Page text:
I can admit when I was wrong.
I do often.
Some other media types around town should try it — it really is quite liberating and therapeutic.
So, here it is: I was wrong about Mike Mitchell.
There’s been a total 180 from this camp about the guy.
I don’t just like him now; I love him.
You get that? I love the guy.
I love the way he plays, I love the passion he plays with, I love the edge with which he goes about his business and, perhaps most of all, I love that he doesn’t seem to give a flip who he makes mad in the process.
You see, Steelers safety Mike Mitchell was someone I didn’t care for last season — and I wasn’t alone — as he stumbled and blundered through his first season in a Pittsburgh uniform. He was a liability most of the time he was on the football field.
What has become glaringly evident through nine games this season — with Mitchell playing masterfully — is that his missteps last season had to be in large part because of those sore groins (yep, two of them) he was competing through.
Now healthy, we see precisely why Kevin Colbert and the front office found it necessary to go get Mitchell to bolster the back end of the defense.
That said, however, playing well and getting results isn’t good enough for a large portion of the populace of Steeler Nation. No, it seems Mitchell — loud and voluble — rubs them the wrong way for both the way he walks and way he talks.
The latest episode came Sunday in a key AFC victory against the Raiders when Mitchell delivered one of his signature booming hits on Oakland running back Latavius Murray.
It was the last play Murray would see on that day.
Mitchell put him to sleep with the score 21-21 late in the third quarter as Murray fumbled, turned the ball over and also left with a head injury.
For my money, it changed the game as it forced the Raiders to play without their top ground threat the remainder of the game.
But the talk soon thereafter — and even stronger as the play was replayed through a whole Sunday night news cycle — was about what Mitchell did following the wallop. As the ball was bouncing free, Mitchell celebrated the hit whilst his teammates simultaneously pounced on the ball.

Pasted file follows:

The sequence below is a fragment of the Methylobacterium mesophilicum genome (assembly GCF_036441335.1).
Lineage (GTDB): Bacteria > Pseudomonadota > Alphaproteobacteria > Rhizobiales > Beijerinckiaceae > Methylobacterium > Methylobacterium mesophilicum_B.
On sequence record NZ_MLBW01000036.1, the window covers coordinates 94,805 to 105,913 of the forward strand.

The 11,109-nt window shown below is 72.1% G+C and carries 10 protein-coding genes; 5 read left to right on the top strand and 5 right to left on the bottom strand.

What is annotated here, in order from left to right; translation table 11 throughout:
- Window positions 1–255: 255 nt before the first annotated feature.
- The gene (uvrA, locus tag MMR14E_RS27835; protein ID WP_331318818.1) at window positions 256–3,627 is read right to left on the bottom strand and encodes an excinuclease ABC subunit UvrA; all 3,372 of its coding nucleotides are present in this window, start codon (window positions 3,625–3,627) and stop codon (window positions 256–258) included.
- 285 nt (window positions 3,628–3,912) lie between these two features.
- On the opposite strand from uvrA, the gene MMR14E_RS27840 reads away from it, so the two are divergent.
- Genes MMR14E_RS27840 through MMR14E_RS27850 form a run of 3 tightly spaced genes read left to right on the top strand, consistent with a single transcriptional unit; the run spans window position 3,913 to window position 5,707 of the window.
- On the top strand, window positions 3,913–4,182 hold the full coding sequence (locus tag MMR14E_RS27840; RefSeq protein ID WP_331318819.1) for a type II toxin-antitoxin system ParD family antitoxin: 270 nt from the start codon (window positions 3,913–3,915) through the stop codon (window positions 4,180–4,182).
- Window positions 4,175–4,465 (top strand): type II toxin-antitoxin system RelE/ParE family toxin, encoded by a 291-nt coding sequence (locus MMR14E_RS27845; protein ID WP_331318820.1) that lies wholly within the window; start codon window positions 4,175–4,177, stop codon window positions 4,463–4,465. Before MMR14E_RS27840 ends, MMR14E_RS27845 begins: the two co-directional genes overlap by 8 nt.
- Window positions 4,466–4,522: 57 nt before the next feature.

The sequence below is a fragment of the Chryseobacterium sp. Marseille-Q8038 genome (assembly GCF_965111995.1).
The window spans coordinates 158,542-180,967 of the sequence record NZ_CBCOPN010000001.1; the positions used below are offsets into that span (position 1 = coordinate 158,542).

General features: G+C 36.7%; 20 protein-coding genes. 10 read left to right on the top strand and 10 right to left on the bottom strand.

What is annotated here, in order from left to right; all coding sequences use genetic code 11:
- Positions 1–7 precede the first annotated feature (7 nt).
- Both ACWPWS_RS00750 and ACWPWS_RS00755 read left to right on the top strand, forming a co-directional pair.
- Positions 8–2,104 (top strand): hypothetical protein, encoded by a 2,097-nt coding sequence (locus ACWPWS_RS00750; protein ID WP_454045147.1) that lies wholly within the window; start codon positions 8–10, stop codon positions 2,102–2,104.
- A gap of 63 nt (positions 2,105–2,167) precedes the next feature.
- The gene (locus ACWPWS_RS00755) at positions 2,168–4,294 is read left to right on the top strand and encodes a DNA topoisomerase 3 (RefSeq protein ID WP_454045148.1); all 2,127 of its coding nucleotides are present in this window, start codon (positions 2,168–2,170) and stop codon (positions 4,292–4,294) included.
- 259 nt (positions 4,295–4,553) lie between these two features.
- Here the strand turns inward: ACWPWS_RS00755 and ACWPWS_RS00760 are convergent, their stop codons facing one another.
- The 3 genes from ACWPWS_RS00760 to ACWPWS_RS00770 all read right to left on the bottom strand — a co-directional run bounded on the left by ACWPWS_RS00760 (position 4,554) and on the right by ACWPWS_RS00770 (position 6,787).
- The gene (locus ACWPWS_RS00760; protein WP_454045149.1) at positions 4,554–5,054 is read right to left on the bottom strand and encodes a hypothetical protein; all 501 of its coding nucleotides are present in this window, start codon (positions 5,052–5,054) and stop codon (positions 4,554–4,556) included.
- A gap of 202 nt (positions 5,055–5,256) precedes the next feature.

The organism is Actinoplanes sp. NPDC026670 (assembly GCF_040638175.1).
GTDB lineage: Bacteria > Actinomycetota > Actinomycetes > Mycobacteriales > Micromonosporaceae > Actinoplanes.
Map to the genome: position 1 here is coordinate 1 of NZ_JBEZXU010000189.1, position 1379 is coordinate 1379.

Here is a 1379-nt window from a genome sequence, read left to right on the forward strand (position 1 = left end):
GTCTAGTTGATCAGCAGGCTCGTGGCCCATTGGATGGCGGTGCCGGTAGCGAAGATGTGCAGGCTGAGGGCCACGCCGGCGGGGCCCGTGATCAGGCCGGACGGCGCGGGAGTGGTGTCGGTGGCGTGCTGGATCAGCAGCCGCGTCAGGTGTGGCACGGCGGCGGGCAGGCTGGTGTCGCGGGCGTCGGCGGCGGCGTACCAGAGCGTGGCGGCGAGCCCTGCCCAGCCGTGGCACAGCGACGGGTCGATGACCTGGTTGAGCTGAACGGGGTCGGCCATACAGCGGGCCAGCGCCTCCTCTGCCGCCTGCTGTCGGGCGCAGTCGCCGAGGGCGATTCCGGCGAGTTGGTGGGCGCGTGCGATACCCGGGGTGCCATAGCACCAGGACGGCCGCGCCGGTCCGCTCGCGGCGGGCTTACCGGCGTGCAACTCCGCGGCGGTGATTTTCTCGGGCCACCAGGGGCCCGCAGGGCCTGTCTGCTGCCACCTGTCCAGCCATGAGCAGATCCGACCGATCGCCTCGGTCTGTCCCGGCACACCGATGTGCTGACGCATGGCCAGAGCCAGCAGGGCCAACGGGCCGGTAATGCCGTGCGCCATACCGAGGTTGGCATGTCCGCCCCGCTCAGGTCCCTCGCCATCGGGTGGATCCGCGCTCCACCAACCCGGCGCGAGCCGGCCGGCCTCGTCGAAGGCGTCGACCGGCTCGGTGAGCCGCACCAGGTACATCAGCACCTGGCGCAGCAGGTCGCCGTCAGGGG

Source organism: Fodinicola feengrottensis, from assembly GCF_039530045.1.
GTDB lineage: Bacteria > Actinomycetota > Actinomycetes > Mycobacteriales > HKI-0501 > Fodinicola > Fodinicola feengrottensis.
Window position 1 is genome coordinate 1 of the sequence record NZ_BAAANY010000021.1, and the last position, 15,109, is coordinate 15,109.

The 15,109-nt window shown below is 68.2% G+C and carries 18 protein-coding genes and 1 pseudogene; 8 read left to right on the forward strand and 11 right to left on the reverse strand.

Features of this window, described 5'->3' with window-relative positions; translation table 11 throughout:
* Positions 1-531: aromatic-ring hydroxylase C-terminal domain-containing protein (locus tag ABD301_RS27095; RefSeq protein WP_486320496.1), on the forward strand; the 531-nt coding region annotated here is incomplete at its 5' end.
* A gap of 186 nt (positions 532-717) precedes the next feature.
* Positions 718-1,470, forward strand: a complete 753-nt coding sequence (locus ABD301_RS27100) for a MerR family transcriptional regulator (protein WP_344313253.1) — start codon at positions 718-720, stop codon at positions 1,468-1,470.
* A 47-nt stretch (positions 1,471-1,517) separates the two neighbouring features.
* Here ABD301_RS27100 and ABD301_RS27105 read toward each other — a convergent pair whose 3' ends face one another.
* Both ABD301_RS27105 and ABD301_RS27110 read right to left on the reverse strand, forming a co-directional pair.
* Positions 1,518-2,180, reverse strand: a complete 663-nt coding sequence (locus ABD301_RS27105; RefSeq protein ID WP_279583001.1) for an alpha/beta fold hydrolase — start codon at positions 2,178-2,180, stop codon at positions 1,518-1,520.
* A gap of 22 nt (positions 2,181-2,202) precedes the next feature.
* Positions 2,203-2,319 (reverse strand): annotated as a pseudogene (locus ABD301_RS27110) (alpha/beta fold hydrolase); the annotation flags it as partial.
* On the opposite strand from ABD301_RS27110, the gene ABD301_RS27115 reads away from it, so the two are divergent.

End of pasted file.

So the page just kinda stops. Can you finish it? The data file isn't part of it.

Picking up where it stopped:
From some circles, Mitchell has drawn heavy criticism for celebrating while there was still a live ball.
From this corner, I say “shut it.”
Mike Mitchell claims that he understood his teammates were going to swallow up the loose ball and also made a point in postgame interviews to explain that when a thunderous hit like that happens, his first reaction is to relish in the moment.
“I’m just a passionate football player,” Mitchell said. “I hate that it rubs people the wrong way, but I’m not gonna change, man. I’m always gonna be passionate. If you don’t want to see me get excited, don’t come to the games or don’t let me make plays.”
Turn away if you don’t like it.
It isn’t like Mike Mitchell was dancing atop a loose football and was the only person within 60 yards of it who had a chance to recover it.
You know who recovered the ball on the play Mitchell made the hit on? The Steelers.
You know who would have recovered the ball if Mitchell would have ceased celebrating and dove among that sea of humanity jockeying for it?
It feels like the people overly-critical of Mike Mitchell today are hating on Mike Mitchell just to hate on Mike Mitchell.
“I’m not going to not be physical,” Mitchell said. “If you come across the middle, I’m going to try to hit you. And I’ll deal with the consequences later.”
That’s brutal, fierce, vicious truth — without homogenizing or regulating anything.
In short, Mike Mitchell is playing a violent game where he wants to be the most violent human out there and he isn’t afraid to talk about it.
He’s also a guy who understands one of the subsidiaries of his profession is that he might be asked to knock a man out from time to time. And, in the throes of doing that, if he gets excited while a football bounces along the turf, I’m never going to speak ill of him.
You do what you wish, but I’ve come to enjoy Mike Mitchell.
I have done a total 180 on the guy, largely because I elect to concentrate on the portion of the play where he knocked Murray from the football game and dislodged the football and not the portion of the play where he didn’t dive on the grass for a fumble.
A fumble the Steelers recovered anyway.
Colin Dunlap is a featured columnist at CBSPittsburgh.com. He can also be heard weekdays from 5:40 a.m. to 10 a.m. on Sports Radio 93-7 “The Fan.” You can e-mail him at firstname.lastname@example.org. Check out his bio here.